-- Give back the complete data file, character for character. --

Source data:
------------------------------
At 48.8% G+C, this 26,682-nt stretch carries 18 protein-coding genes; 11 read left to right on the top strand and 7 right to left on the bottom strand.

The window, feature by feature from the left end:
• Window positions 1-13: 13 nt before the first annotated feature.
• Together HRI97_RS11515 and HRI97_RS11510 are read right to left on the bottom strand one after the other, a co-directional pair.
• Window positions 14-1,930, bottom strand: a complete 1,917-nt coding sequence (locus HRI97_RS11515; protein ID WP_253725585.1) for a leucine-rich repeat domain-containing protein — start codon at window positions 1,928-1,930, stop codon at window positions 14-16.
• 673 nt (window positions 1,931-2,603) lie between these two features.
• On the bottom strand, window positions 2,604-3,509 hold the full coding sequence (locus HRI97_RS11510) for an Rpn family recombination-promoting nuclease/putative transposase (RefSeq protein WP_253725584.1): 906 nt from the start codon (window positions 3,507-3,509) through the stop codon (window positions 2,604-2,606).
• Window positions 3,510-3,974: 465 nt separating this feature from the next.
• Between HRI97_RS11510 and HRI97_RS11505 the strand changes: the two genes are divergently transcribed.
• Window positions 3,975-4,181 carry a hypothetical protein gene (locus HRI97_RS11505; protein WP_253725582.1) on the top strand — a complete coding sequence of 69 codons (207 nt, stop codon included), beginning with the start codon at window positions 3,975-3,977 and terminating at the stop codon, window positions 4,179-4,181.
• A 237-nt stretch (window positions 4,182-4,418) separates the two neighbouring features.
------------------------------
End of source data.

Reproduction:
At 48.8% G+C, this 26,682-nt stretch carries 18 protein-coding genes; 11 read left to right on the top strand and 7 right to left on the bottom strand.

The window, feature by feature from the left end:
• Window positions 1-13: 13 nt before the first annotated feature.
• Together HRI97_RS11515 and HRI97_RS11510 are read right to left on the bottom strand one after the other, a co-directional pair.
• Window positions 14-1,930, bottom strand: a complete 1,917-nt coding sequence (locus HRI97_RS11515; protein ID WP_253725585.1) for a leucine-rich repeat domain-containing protein — start codon at window positions 1,928-1,930, stop codon at window positions 14-16.
• 673 nt (window positions 1,931-2,603) lie between these two features.
• On the bottom strand, window positions 2,604-3,509 hold the full coding sequence (locus HRI97_RS11510) for an Rpn family recombination-promoting nuclease/putative transposase (RefSeq protein WP_253725584.1): 906 nt from the start codon (window positions 3,507-3,509) through the stop codon (window positions 2,604-2,606).
• Window positions 3,510-3,974: 465 nt separating this feature from the next.
• Between HRI97_RS11510 and HRI97_RS11505 the strand changes: the two genes are divergently transcribed.
• Window positions 3,975-4,181 carry a hypothetical protein gene (locus HRI97_RS11505; protein WP_253725582.1) on the top strand — a complete coding sequence of 69 codons (207 nt, stop codon included), beginning with the start codon at window positions 3,975-3,977 and terminating at the stop codon, window positions 4,179-4,181.
• A 237-nt stretch (window positions 4,182-4,418) separates the two neighbouring features.